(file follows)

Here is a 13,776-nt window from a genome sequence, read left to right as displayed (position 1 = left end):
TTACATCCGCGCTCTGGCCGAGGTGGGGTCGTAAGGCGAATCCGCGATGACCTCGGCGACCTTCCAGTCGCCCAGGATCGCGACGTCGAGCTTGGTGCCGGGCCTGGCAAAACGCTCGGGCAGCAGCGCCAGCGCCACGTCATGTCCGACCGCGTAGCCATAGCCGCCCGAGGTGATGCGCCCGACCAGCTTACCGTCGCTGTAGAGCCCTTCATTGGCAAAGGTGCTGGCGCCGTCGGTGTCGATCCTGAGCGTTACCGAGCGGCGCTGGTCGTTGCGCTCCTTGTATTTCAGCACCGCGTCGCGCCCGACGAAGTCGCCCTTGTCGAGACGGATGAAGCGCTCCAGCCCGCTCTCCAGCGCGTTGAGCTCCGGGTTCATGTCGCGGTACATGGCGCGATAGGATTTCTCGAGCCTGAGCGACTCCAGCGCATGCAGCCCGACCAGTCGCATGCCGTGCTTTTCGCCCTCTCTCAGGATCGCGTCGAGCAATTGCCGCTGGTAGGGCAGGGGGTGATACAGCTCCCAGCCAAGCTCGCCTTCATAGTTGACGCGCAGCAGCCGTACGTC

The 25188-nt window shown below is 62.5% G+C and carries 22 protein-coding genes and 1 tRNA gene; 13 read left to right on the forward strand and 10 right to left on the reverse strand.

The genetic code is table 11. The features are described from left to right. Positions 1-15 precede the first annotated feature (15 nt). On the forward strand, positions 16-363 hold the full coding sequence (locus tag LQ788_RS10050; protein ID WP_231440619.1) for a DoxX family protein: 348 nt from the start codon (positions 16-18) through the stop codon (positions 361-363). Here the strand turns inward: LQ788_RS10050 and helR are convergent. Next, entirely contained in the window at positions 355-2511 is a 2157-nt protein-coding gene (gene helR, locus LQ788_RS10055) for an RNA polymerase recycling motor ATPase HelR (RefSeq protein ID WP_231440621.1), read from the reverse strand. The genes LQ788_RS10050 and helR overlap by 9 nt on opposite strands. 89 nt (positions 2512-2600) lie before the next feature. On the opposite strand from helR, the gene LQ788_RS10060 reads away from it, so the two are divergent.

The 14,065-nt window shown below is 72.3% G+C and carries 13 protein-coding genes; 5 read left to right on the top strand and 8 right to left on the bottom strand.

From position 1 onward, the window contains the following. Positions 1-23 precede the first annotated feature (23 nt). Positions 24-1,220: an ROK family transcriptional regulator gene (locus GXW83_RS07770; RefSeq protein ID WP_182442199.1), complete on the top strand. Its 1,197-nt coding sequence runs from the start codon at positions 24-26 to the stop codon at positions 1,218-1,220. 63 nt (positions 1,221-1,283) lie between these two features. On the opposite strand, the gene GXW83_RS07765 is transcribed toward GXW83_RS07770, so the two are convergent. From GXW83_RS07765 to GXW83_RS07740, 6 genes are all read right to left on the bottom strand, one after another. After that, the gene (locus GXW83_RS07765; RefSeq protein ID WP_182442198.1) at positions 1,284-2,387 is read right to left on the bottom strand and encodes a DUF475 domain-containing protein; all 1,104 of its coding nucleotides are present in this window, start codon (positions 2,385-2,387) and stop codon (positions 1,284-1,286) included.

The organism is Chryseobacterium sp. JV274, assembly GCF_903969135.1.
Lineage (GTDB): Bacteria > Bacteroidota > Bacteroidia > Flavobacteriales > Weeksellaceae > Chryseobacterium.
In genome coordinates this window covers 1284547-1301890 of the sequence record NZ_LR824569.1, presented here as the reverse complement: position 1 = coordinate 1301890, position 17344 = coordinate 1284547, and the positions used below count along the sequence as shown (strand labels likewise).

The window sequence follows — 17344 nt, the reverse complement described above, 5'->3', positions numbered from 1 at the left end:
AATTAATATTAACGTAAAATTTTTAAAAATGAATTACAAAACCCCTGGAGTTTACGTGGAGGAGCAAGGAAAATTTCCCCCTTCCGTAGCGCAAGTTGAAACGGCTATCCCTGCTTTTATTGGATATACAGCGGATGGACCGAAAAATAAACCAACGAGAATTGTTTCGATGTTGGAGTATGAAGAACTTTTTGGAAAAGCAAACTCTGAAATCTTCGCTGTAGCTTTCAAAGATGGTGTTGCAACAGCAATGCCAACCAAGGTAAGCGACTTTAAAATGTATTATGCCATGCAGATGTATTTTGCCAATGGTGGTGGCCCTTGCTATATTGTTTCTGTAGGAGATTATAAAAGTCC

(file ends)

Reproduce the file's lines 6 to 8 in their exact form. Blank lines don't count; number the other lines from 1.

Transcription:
From position 1 onward, the window contains the following. Positions 1-23 precede the first annotated feature (23 nt). Positions 24-1,220: an ROK family transcriptional regulator gene (locus GXW83_RS07770; RefSeq protein ID WP_182442199.1), complete on the top strand. Its 1,197-nt coding sequence runs from the start codon at positions 24-26 to the stop codon at positions 1,218-1,220. 63 nt (positions 1,221-1,283) lie between these two features. On the opposite strand, the gene GXW83_RS07765 is transcribed toward GXW83_RS07770, so the two are convergent. From GXW83_RS07765 to GXW83_RS07740, 6 genes are all read right to left on the bottom strand, one after another. After that, the gene (locus GXW83_RS07765; RefSeq protein ID WP_182442198.1) at positions 1,284-2,387 is read right to left on the bottom strand and encodes a DUF475 domain-containing protein; all 1,104 of its coding nucleotides are present in this window, start codon (positions 2,385-2,387) and stop codon (positions 1,284-1,286) included.

The organism is Chryseobacterium sp. JV274, assembly GCF_903969135.1.
Lineage (GTDB): Bacteria > Bacteroidota > Bacteroidia > Flavobacteriales > Weeksellaceae > Chryseobacterium.